Silicon Valley Leaders Tout $612 Million Plan to Convert Toilet Water to Drinkable Water - NBC Bay Area
Bay Area Drought Watch

Bay Area Drought Watch

Coverage of California's looming water problem

Silicon Valley Leaders Tout $612 Million Plan to Convert Toilet Water to Drinkable Water

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    NEWSLETTERS

    Plans to Expand Water Recycling in Silicon Valley

    From toilet to tap: On Monday, Silicon Valley leaders announced plans to expand a water recycling plant. The goal is to eventually turn sewer water into drinking water. Marianne Favro reports. (Published Monday, April 27, 2015)

    San Jose Mayor Sam Liccardo and local government officials on Monday drank treated toilet water to dramatize a $612 million project to produce a "drought-proof" supply of drinking water through purification.

    Liccardo, Santa Clara Mayor Jaime Matthews and officials from the Santa Clara Valley Water District held a news conference at the district's Silicon Valley Advanced Purification Center in north San Jose to call on state legislators to exempt the water-recycling project from environmental rules that could delay the start of construction of the plant by nearly two years.

    Liccardo, Matthews and several other dignitaries downed some recycled, purified wastewater from the glass flasks, with Liccardo saying it tasted "delicious."

    The project, part of a master plan by San Jose and the water district, calls for spending about $612 million to greatly expand the purification center to create drinking water from wastewater and upgrade several reservoirs, city officials said.

    Their call to accelerate the use of recycled wastewater for drinking came nearly four weeks after Gov. Jerry Brown directed the State Water Resources Control Board to require cities all over California to cutback on water to reduce usage by 25 percent, citing the lowest snowpack ever recorded.

    The facility currently converts wastewater from places like kitchens, showers and bathroom toilets to indirect potable reuse, an advanced method of creating drinkable water after sending advanced purified wastewater through percolation ponds and allowing it to seep into underground aquifers before extracting it.

    The center was funded in part through the city of San Jose, the federal American Recovery and Re-Investment Act and state Department of Water Resources. Since opening the center last year, district staff has been monitoring the water quality, which city and district officials have described as excellent.

    The water district is currently prohibited by law from allowing the use of the treated wastewater for drinking, district officials said.

    Liccardo and officials from the district, Santa Clara, Campbell and Los Gatos and the Silicon Valley Leadership Group will seek to convince Brown and state lawmakers to exempt the recycling project from the California Environmental Quality Act, or CEQA, officials said.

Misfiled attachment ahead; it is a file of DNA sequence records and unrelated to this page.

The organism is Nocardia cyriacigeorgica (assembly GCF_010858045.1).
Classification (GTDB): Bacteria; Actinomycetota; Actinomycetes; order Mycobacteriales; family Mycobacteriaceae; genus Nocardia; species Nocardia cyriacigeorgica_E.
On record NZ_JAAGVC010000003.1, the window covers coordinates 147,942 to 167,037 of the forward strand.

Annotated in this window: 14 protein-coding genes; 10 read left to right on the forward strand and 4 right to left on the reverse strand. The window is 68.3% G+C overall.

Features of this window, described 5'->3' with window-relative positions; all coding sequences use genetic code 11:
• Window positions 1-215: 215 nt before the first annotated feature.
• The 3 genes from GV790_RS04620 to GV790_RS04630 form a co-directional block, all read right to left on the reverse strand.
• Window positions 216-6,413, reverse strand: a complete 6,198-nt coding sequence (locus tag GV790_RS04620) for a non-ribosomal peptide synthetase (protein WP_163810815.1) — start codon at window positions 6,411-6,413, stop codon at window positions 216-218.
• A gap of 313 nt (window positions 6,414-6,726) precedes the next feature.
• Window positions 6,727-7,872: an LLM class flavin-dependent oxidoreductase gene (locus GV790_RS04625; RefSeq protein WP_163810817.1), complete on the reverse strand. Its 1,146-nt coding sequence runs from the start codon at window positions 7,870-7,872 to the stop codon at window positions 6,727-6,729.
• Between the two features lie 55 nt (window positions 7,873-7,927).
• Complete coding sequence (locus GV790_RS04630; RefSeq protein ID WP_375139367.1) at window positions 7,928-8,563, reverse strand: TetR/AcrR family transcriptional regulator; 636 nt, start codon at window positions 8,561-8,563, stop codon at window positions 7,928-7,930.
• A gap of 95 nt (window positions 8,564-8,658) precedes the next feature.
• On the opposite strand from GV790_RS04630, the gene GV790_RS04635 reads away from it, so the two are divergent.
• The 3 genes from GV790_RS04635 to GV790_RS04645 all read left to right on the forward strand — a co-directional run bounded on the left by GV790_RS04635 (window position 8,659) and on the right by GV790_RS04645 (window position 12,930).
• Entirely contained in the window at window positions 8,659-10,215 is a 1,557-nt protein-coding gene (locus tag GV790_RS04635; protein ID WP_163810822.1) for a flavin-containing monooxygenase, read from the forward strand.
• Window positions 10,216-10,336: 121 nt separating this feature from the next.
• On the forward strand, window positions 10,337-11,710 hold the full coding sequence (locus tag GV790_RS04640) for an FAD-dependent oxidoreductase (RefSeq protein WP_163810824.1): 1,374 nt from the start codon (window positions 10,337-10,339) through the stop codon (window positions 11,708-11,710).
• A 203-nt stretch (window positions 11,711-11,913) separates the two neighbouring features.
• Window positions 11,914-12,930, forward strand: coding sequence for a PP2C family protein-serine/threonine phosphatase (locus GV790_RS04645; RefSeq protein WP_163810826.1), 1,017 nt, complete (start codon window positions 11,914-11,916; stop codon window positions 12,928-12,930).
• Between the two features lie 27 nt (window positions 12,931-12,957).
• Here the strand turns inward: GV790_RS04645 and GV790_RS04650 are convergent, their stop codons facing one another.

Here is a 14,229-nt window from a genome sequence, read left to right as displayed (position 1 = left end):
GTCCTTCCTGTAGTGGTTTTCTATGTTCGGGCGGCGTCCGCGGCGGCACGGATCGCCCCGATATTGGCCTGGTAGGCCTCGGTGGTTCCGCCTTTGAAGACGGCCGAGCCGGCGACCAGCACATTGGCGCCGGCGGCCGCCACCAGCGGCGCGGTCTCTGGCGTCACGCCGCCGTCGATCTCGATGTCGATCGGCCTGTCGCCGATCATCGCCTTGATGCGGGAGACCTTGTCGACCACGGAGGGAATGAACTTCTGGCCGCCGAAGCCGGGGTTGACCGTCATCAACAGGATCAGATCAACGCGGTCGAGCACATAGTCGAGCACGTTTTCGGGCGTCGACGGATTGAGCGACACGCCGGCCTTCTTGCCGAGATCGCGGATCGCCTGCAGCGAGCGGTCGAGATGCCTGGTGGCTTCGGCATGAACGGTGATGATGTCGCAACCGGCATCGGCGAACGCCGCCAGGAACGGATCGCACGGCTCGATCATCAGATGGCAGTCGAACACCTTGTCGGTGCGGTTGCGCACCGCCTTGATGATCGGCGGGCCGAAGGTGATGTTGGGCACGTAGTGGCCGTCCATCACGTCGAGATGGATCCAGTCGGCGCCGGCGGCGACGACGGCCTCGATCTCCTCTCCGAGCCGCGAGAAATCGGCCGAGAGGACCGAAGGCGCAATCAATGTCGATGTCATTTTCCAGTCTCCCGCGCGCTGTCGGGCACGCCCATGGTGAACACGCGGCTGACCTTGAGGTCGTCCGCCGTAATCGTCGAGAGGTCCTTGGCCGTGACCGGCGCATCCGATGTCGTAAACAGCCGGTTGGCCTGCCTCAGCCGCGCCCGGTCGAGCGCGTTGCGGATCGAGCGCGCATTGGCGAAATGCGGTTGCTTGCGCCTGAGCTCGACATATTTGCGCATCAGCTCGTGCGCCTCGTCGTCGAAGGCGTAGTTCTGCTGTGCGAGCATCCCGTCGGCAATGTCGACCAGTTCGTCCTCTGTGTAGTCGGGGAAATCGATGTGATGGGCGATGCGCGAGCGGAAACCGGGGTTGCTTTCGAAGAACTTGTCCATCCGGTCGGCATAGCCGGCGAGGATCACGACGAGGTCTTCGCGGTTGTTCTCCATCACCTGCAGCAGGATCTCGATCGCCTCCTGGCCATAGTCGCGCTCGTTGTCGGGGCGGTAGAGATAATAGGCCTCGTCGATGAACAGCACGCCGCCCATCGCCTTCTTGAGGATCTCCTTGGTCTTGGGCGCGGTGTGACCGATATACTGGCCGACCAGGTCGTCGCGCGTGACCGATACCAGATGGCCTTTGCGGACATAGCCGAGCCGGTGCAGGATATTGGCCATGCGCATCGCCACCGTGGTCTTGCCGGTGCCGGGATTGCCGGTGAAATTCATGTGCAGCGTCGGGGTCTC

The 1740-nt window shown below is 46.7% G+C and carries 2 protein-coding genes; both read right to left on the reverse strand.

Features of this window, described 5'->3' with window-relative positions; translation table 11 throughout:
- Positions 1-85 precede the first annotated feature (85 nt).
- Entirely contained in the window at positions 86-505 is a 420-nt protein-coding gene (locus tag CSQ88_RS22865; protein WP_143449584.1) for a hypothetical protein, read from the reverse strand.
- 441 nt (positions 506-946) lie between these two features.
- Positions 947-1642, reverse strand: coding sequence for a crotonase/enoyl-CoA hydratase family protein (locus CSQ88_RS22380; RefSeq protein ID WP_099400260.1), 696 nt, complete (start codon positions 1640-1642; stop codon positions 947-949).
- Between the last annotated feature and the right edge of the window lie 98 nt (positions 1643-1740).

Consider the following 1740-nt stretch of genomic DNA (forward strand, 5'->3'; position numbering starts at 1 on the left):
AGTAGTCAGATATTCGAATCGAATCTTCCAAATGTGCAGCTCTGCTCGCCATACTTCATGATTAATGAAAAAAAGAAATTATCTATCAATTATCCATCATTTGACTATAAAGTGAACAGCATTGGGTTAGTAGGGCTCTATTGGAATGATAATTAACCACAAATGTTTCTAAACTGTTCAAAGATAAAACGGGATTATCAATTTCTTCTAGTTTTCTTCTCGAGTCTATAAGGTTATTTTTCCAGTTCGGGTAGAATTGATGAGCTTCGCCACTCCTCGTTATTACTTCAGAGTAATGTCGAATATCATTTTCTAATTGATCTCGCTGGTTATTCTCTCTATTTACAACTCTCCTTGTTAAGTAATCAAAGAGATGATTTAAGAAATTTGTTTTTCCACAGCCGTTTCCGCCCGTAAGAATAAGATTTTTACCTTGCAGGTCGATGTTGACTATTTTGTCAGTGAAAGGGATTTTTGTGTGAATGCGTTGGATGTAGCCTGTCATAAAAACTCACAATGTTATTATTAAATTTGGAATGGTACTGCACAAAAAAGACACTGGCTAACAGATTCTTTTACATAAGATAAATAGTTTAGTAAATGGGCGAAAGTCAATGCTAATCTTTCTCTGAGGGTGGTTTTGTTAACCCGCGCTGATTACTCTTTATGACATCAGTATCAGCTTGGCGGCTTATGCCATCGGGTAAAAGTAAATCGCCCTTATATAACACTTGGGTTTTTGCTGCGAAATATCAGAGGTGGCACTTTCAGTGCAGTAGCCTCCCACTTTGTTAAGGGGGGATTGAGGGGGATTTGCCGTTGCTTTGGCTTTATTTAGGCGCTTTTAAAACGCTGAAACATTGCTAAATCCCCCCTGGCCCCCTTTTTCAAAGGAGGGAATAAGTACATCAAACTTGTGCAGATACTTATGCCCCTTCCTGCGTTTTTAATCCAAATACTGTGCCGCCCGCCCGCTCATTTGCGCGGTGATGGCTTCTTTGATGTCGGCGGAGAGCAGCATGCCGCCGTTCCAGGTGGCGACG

The exemption would permit them to "fast track" its construction and begin to produce 35,000 acre-feet a year, enough drinking water to supply about 175,000 people, by 2020, city and district officials said.

    "We are so grateful to have everybody united in this effort, pushing forward," Liccardo said.

    "The critical thing for us at this point is to be able to have the regulatory pathway to make it happen," he said. "We know that this is a technology that's proven, it's safe."

    "There's also opportunities for public-private partnerships which we believe may move this even faster, which will be critical for us," Liccardo said. "I think we all recognize time is of the essence and so we will also be talking to private parties as well."

    Matthews said that "all the water discharged in the Bay currently can be redirected for uses that can be really beneficial for us and make it so that we're self-sustainable."

    District board chairman Gary Kremen said the recycling project would provide a locally controlled water supply for the future.

    Carl Guardino, chief executive officer of the leadership group, said that even if the current severe drought that California is experiencing ends soon, "reusing the water we have is sound policy both from an environmental and an economic sense."

    The center's process for purifying wastewater involves three steps. First the water goes through microfiltration in which it is sent through pipes, each containing 6,300 plastic straw-like tubes to remove materials down to 0.1 micron, eliminating pathogens, bacteria and viruses, district spokeswoman Pat John said.

    Then, reverse osmosis takes place in pipes with synthetic plastic, which John called "the heart and soul of advanced treatment purification," and continues to remove viruses and even dissolved salts.

    Finally the water is disinfected with ultraviolet light, John
    said.

    Currently the water is sent to a product storage tank that is blended and distributed to about 800 customers for large commercial irrigation and industrial uses, she said.

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